New York, June 21, 2000 –As Zimbabwe’s June 24-25 parliamentary elections approach, the Committee to Protect Journalists (CPJ) is calling on President Robert Mugabe to publicly guarantee that journalists will be free to cover them without fear of reprisal.
“CPJ is deeply concerned about the climate of intimidation in which journalists covering the elections are being forced to work,” noted executive director Ann Cooper.
In recent weeks, local and foreign correspondents have been subjected to harassment and even violence by politicians and other individuals associated with the Mugabe government and the ruling Zimbabwe African National Union-Patriotic Front (ZANU-PF).
In southern Zimbabwe on June 20, for example, a mob of some 20 people, one of whom wore a ZANU-PF shirt, attacked a car carrying four foreign journalists, according to news reports. The attack took place in full view of Commonwealth election observers.
The four journalists—-Beatrice Khadige of Agence France-Presse, Sharon Chetty of the South African newspaper The Sowetan, Guy Oliver of the South African TV network e-TV, and e-TV cameraman Brian Ramapulana–escaped unharmed, but the windows of their rental car were smashed.
“This is my last warning: I do not want to start a war with the newspaper”
At a press conference in Harare on June 6, Chenjerai Hunzvi, leader of a campaign to occupy private commercial farms in Zimbabwe, warned the private, Harare-based Daily News to stop publishing articles that allegedly tarnished his image and that of his organization, the National Liberation War Veterans’ Association, which is close to the ruling party.
According to CPJ sources in Zimbabwe, Hunzvi threatened to sue The Daily News, which he accused of profiting financially from its coverage of his activities. “I do not want to start a war with the newspaper, but this is my last warning,” he told reporters.
On June 9, three days after Hunzvi’s statement, war veterans in the town of Kwekwe attempted to block distribution of private publications by assaulting local newspaper vendors, according to CPJ sources. Alleging that the papers were misinforming the people, the veterans seized copies of The Independent, The Standard, and The Daily News and burned them. Chanting revolutionary songs, the attackers demanded that only the state-owned daily Herald be sold on local newsstands.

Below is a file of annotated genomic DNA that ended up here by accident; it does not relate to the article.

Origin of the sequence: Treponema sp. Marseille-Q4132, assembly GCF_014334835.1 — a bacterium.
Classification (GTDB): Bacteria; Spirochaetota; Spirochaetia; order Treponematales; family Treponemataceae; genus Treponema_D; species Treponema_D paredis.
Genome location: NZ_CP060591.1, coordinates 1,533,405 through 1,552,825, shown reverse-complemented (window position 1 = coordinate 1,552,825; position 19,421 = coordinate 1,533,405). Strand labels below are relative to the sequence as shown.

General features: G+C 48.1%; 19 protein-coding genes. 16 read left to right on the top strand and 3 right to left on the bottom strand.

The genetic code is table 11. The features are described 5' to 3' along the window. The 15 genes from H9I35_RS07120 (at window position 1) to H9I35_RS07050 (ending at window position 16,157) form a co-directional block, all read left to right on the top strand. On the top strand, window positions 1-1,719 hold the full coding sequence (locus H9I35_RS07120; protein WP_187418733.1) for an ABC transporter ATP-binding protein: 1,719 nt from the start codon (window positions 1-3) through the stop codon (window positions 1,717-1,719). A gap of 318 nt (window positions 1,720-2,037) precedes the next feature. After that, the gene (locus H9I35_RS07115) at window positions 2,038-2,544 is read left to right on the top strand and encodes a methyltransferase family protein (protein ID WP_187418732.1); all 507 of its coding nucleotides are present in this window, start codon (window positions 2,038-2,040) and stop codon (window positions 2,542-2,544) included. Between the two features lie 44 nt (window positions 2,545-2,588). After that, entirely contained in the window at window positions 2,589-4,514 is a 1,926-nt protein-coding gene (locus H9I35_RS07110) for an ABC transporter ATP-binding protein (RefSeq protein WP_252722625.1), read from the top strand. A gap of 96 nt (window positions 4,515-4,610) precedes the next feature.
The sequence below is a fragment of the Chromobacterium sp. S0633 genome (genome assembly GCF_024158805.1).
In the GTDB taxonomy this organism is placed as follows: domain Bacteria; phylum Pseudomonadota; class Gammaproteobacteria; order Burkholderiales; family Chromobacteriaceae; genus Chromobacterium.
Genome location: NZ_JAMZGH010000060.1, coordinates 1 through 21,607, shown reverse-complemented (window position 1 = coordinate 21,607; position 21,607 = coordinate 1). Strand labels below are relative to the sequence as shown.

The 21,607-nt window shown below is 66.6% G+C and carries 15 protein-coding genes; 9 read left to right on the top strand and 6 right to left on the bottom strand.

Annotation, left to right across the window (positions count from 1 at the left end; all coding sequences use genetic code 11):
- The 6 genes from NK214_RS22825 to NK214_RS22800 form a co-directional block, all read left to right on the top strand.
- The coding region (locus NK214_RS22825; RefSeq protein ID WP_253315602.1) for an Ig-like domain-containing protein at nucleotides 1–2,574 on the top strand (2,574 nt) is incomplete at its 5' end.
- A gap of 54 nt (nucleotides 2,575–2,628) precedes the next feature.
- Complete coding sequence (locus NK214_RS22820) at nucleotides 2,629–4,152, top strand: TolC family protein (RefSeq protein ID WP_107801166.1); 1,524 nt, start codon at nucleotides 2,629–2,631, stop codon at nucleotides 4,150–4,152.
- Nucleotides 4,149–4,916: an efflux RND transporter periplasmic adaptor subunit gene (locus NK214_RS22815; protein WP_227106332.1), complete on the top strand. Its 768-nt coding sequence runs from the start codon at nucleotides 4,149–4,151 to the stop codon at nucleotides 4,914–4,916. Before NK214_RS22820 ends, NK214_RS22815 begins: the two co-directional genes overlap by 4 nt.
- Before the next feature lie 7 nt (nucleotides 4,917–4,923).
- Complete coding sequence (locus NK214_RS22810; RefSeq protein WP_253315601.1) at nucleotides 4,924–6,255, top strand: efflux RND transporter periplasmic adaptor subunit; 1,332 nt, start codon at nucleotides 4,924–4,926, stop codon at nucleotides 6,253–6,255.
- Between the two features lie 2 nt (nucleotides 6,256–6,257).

In a protest letter to President Mugabe, CPJ executive director Ann Cooper said, “As Your Excellency is no doubt aware, freedom of expression cannot be the monopoly of a single media outlet, political organization, or individual. Democratic elections require that everyone be guaranteed unrestricted access to news and information.”
The state-owned Zimbabwe Broadcasting Corporation (ZBC) has come under intense criticism for biased reporting that usually favors President Mugabe and his party, the ZANU-PF, as well as political organizations and individuals close to Mugabe. Under current Zimbabwe law, the ZBC has a monopoly over the country’s airwaves and is not constrained by competition from private broadcasters.
CPJ is also concerned about the new Post and Telecommunications Bill, which Parliament passed on March 8 after a very brief public debate. The bill allows the government to monitor and intercept any communication in any medium, including the Internet, if, “in the opinion of the President, it is necessary in the interests of national security or the maintenance of law and order.” Persons caught distributing information that violates “state security” could face two years’ imprisonment, a fine of Z$200,000 (approx. US$5,260), or both. The bill currently awaits Mugabe’s signature.
CPJ urged President Mugabe not to sign the Post and Telecommunications Bill, and to use the powers of his office to ensure that other legal impediments to the full exercise of free speech in Zimbabwe are removed. As a gesture of good faith, finally, CPJ urges Mugabe to issue a public guarantee that all journalists in Zimbabwe will be free to cover the June 24-25 elections without fear of reprisal.